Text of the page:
In a recent Twitter marketing campaign, fast food giant McDonald’s attempted to highlight the origin of its food with the hashtag #MeetTheFarmers. The tweets featured links to the restaurant chain’s website which emphasized the stories of the company’s suppliers. The following tweets in the campaign series included the tag #McDStories.
What followed was probably not what McDonald’s marketing professionals expected. Twitter users began to lash out against the restaurant using its own marketing hashtag. Even though McDonald’s own tweets were at the top of results listings when the hashtag was searched (because they were promoted tweets and retweeted enough to remain high on the results page), those with the most negative #McDStories tended to be the loudest and most common users of the tag. Examples of the worst stories include the following:
- “My father used to bring us to McDonalds as a reward when we were kids. Now he’s horribly obese and has diabetes. Lesson learned #McDStories”
- “#McDStories Take a McDonalds fry, let it sit for 6 months. It will not deteriorate or spoil like a normal potato. It will remain how it was.”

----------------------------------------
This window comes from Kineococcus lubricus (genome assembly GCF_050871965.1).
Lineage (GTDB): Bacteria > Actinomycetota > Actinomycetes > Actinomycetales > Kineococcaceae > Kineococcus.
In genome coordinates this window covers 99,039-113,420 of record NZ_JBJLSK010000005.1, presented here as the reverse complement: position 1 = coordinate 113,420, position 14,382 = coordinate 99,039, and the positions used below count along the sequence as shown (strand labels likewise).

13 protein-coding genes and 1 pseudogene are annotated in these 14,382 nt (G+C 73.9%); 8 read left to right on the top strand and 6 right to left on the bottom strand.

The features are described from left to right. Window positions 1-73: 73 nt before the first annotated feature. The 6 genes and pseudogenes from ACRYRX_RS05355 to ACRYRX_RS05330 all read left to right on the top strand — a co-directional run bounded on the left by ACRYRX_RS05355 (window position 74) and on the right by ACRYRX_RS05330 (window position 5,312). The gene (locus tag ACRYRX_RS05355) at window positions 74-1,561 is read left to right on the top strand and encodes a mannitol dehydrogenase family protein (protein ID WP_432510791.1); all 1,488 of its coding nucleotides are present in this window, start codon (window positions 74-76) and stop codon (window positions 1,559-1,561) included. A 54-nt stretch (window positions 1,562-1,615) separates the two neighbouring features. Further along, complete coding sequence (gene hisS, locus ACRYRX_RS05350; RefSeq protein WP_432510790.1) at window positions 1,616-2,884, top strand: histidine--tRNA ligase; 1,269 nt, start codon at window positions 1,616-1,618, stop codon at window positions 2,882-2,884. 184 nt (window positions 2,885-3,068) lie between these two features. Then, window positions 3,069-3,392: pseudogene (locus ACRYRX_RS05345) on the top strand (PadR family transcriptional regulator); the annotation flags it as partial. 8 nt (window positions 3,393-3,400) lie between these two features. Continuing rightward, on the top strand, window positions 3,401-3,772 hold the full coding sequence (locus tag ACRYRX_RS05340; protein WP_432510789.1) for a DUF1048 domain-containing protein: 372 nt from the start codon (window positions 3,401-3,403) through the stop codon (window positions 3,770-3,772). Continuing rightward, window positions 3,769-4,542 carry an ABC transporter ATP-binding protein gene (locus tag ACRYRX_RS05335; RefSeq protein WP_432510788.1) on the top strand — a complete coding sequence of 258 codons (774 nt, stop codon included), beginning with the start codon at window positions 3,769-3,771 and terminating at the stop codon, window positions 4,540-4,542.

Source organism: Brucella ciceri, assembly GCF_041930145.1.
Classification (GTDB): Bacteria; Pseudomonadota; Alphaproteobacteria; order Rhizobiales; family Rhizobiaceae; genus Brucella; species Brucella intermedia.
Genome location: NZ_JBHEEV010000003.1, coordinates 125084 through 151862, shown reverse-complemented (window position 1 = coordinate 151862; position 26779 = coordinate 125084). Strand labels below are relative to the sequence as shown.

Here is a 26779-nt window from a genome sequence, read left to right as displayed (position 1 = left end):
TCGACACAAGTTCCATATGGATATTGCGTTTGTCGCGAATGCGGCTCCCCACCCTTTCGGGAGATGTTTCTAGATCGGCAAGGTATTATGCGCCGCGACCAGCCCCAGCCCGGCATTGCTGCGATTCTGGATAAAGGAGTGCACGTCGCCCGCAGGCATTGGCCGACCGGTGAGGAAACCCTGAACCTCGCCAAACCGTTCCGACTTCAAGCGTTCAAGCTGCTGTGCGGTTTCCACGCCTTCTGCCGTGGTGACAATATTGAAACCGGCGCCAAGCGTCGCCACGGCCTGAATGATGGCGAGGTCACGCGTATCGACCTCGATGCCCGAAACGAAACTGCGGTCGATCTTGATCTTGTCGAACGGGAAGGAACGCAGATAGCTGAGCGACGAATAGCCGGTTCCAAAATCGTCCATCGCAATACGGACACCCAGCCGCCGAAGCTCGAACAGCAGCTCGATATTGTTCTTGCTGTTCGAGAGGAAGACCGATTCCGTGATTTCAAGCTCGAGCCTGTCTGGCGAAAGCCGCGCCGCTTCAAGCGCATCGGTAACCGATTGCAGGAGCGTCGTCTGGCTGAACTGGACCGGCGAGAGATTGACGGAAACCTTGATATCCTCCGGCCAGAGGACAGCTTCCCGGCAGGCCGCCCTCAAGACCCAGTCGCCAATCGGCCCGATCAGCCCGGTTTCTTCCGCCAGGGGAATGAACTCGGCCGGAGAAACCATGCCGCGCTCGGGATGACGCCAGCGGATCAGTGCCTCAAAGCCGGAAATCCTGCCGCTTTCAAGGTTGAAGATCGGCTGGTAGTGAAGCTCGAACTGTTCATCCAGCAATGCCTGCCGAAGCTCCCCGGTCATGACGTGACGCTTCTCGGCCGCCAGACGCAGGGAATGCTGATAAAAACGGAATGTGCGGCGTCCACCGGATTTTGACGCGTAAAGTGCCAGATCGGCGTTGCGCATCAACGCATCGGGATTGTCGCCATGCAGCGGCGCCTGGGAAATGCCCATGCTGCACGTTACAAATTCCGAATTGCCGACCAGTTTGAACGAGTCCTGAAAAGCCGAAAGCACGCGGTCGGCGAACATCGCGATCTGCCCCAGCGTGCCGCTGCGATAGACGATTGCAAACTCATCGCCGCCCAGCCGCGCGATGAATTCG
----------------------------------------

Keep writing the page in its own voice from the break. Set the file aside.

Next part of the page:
- “I once ate at McDonalds. Never, ever again. #McDStories #truestory”
These are some of the tamer responses that McDonald’s experienced from Twitter users. When writes from the website paidContent spoke with Rick Wion, the restaurant’s Social Media Director, he said the negative Tweeters took the company by surprise, but that they quickly changed course to help reverse the damage. Though the hashtag was only tweeted two times by McDonald’s account, the stream of negative responses was overwhelming.
For McDonald’s, the good side of this public relations disaster is that their main Twitter message—“When u make something w/pride, people can taste it”—remains a top search results. Wion says that McDonald’s chooses its social media marketing words and phrases cautiously, but regardless of the care taken to plan a social media campaign, detractors will inevitably chime in.
This story illustrates the importance of careful planning and customer relationship management when considering a social media marketing campaign. Once you release an idea or hashtag into the social media world, it’s impossible to take it back. Consider what negative responses you could plausibly receive and adjust your efforts or prepare yourself for recovery.
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